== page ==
Your cervical mucus in your different cycle phases

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What is cervical mucus anyway?

You probably know your cervical mucus simply as discharge from your vagina, which is what it is visible as. But where exactly does it come from? Your cervical mucus is a secretion that is produced in the glands of the cervix (cervix uteri). During your infertile days in your cycle, the cervical mucus forms a mucus plug that closes the cervix and thus prevents sperm or bacteria from entering. This is a protective function of the body.

On your infertile days, your cervical mucus is slightly acidic so sperm and pathogens cannot survive in it for as long. On your fertile days, things look a little different, as your cervical mucus is usually alkaline to give sperm a better chance of survival. But more on this later.

Cervical mucus consists mainly of water. It also contains mucilage, amino acids, salts, enzymes, sugar, immunoglobins (antibodies), and leukocytes (white blood cells).

Cervical mucus in the follicular phase: protection for your cervix

Let’s take a closer look at the consistency of cervical mucus in the different phases of your cycle. You’ve probably already guessed it, but your hormones are of course in charge of the change in cervical mucus.

But right from the start: in the follicular phase, i.e., the phase of your cycle that begins on the first day of your period and ends with ovulation, your fertility is not high. While you have your period in the first 3-7 days, that’s it for a while with “liquid action down there”. In the following 3-4 days, you will probably only notice a dry to slightly moist feeling in your vagina, as little to no mucus is produced. The first discharge after your period may also be slightly browner and thicker. The reason therefore is that there are still remnants of period blood that get out. In contact with the air, the old blood oxidizes and takes on a brownish color. After this, a little more cervical mucus is produced again, but it is rather sticky, firm, and looks creamy. As already mentioned at the beginning, this is the phase in which the cervical mucus closes the cervix as a solid plug and thus acts as a natural barrier against bacteria and sperm.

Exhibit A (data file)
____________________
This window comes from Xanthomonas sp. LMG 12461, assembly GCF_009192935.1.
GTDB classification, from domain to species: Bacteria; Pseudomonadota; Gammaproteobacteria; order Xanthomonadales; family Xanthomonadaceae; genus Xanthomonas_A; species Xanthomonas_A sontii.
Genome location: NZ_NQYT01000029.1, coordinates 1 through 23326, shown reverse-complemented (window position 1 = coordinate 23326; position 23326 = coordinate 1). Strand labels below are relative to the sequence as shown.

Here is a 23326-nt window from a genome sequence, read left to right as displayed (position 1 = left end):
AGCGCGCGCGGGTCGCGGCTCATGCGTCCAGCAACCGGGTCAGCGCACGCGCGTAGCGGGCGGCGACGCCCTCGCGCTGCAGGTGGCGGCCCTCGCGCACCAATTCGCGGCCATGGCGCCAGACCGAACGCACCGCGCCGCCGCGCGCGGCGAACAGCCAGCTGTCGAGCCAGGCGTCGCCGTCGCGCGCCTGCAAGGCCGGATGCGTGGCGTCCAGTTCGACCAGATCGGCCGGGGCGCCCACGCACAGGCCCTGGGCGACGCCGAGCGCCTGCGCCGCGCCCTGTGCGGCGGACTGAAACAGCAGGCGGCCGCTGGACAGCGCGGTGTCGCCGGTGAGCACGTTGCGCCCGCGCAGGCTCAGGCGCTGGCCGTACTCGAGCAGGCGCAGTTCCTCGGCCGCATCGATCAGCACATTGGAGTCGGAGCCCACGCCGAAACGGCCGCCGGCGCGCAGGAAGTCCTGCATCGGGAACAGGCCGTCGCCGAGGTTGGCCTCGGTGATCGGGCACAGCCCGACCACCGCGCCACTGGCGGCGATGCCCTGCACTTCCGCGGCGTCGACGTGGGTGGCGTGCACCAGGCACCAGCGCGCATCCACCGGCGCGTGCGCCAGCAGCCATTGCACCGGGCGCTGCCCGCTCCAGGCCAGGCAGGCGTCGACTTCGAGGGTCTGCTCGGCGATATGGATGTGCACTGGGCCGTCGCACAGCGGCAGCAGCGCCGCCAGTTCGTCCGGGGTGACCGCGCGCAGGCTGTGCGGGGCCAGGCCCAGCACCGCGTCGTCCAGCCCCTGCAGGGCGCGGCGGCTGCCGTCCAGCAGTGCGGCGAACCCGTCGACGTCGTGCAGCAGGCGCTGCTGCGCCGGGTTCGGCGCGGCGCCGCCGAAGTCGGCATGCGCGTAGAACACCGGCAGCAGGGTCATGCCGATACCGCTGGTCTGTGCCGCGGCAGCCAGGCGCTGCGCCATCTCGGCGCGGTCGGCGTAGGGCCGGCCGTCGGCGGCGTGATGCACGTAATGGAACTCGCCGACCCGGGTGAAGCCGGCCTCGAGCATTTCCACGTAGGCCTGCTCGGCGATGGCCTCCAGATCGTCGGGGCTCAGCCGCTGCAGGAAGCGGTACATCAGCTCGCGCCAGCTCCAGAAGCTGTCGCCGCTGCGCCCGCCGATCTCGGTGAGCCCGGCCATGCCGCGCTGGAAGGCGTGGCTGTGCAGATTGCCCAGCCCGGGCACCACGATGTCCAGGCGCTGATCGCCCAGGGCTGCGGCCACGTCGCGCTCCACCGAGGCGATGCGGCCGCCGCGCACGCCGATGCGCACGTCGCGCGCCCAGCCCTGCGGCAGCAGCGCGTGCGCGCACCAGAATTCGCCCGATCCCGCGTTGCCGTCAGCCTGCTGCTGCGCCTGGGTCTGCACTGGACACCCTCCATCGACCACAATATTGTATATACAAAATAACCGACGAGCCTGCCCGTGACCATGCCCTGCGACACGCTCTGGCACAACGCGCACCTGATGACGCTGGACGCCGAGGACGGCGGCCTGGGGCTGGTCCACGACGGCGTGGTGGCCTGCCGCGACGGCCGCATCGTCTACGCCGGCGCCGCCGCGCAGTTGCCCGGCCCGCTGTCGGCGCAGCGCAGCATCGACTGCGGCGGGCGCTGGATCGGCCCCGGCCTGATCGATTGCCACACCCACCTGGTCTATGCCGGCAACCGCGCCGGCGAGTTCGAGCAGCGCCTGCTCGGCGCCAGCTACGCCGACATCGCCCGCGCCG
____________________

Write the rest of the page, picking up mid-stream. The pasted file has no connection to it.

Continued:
Creams in different shades of beige and white from thick to watery on a beige background

Cervical mucus during ovulation: a natural “elevator” for sperm

As you already know, estrogen levels rise significantly before ovulation. This also causes the consistency of the cervical mucus to change. The mucus plug that formed in the first half of your cycle now dissolves and you may notice milky discharge a few days before ovulation. The closer you get to ovulation, the thinner your cervical mucus becomes until it reaches a consistency similar to that of raw egg white. The amount of mucus also increases significantly around ovulation. On the day of ovulation, your cervical mucus is then crystal clear and thin.

You may have heard of the term “spinnable cervical mucus” in this context. The cervical mucus should now be so thin that you could spin it between two fingers when you remove it. This means that a thread forms between your fingers as soon as you pull them apart.